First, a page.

Water Water Everywhere!
The words of the last few weeks are definitely water and sustainability! WASH champion working, World water day, progress with our water harvesting work and lots and lots of rain!
Over the last few weeks Thaba Tseka has certainly had its fair share of water in the form of rain. This has been great for harvesting of water in the newly finished water butts proudly positioned on their new concrete stands at Loti and Thaba Tseka primary schools.
However it has also made us aware of the dangers that severe downpours can have, with rivers that usually trickle peacefully along now becoming roaring torrents. This sadly led to the loss of several lives in Thaba Tseka last week as a taxi bus was swept off a river pass. This event has shaken the community and certainly made us all reflect on the power of nature.
At schools the usual work has continued but with the focus in grade 6 and 7 moving to water sanitation and hygiene, hand washing and the 5 F's. This culminated last Thursday, world water day 2018, (after weeks of planning and preparations in our little team- including trekking across town with bottles of water, collecting up bottles to be used as tippy taps and drawing more pictures of faeces and flies than you'd find on a farmyard!) in an inter school, and international, WASH Olympiad. The WASH champions of our four schools met at the education office in the middle of Thaba Tseka, while at the same time, Welsh WASH champions from three local schools met at Ninian Park Primary school in Cardiff. The aim this international learning challenge was to raise awareness of issues related to water, sanitation and hygiene education on a global platform between 2 countries.
Sadly due to heavy rain, the rest of the pupils from grades 6 and 7 were not able to attend to support and learn from their champions. It also meant that the outdoor elements of the day (relay racing and water transportation problem solving) could not take place. Nevertheless, the WASH champion’s faces lit up when they entered the room to find team tables complete with individual t-shirts, their very own bottles of water and biscuits.
Each team worked co-operatively and did their schools proud with their level of knowledge. The scores were neck and neck coming out of both the quiz and the memory rounds and the deciding round was hand washing; hearing choruses of 'Happy Birthday' (or in Loti Primary's case 'Happy Birthday ntate Sion') and seeing the team members offering advice on technique or strategies for the tippy tap was a lovely moment. The victors in the end were Thaba Tseka's WASH champions (and this year’s digital leaders).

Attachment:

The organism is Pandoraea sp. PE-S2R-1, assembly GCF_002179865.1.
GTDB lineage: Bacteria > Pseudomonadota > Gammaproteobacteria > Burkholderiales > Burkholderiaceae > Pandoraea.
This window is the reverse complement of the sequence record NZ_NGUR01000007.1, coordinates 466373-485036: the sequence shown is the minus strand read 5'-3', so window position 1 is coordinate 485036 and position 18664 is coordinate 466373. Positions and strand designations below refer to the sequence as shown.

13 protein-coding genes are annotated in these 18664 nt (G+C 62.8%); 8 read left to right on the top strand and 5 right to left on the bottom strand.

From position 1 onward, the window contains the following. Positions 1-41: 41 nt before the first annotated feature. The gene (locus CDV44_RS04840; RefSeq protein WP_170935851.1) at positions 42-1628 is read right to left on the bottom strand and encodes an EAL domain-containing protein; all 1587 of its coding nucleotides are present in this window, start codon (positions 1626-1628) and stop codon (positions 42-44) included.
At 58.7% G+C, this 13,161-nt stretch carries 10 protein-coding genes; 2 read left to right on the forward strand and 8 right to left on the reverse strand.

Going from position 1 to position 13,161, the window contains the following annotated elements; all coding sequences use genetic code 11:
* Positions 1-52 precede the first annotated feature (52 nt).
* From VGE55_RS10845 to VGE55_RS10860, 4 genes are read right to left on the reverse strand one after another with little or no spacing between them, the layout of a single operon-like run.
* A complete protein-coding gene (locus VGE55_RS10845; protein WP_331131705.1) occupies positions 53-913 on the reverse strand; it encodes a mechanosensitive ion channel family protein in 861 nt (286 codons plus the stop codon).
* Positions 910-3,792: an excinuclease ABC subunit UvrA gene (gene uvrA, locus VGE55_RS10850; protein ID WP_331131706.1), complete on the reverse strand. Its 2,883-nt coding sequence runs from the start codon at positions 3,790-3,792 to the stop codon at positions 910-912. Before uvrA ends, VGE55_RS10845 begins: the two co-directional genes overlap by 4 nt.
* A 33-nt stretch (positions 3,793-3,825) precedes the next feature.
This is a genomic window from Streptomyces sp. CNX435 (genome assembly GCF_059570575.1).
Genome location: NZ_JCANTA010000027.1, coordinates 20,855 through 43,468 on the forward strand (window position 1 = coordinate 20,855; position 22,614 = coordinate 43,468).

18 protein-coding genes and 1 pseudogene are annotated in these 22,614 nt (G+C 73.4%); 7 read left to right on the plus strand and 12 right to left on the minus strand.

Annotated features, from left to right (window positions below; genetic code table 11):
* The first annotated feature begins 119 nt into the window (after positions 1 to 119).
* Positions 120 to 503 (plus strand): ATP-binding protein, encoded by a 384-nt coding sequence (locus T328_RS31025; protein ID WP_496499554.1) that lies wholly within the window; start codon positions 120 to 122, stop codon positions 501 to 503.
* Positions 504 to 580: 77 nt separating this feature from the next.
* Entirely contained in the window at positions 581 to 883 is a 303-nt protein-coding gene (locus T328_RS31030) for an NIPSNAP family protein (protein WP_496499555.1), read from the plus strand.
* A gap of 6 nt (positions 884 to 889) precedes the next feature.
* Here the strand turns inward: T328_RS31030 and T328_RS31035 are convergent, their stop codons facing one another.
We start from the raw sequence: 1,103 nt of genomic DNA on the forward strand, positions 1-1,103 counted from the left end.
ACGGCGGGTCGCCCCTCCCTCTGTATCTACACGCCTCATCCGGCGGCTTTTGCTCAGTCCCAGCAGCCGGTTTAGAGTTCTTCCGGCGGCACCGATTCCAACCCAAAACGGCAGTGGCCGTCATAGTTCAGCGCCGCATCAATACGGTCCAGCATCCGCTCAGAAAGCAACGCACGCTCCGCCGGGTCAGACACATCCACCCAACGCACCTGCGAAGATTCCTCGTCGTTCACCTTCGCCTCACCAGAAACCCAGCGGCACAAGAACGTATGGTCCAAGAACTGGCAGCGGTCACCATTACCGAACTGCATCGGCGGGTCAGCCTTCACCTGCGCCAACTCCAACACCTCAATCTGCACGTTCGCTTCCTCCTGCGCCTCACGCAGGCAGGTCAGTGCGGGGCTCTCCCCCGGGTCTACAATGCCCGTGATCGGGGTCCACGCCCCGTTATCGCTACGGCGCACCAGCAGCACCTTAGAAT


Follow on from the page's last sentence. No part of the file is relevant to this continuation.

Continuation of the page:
By all accounts the Welsh event, (including Herbert Thompson Primary school, St Cuthberts Primary and my own Ninian Park Primary school) went just as successfully. As well as improving their understanding of hand washing and hygiene, the children learnt about life in Lesotho, how precious water is and the importance of having access to it. Fortunately they were luckier than us with the weather and had great fun participating and working together to complete each event. The victors at the end of the day in another very close event were St Cuthberts Primary school. A huge thank you to all those who made the Wales event possible and fingers crossed that this event can become an annual event!
Reflecting on my time here so far I am awed by the willingness of the teachers and children that we work with to go with us and try new things. This has again been shown in comments from WASH teachers from my school asking whether they could repeat the events from World Water Day at a school level so all the children could join in the fun.
As we reach the Easter break, I am definitely ready for a rest and to meet up with family for a while in Durban, but I am also hopeful that the work we are doing here will be sustainable and perhaps enrich the learning experiences of pupils in the schools through the teaching strategies we are using in the years to come.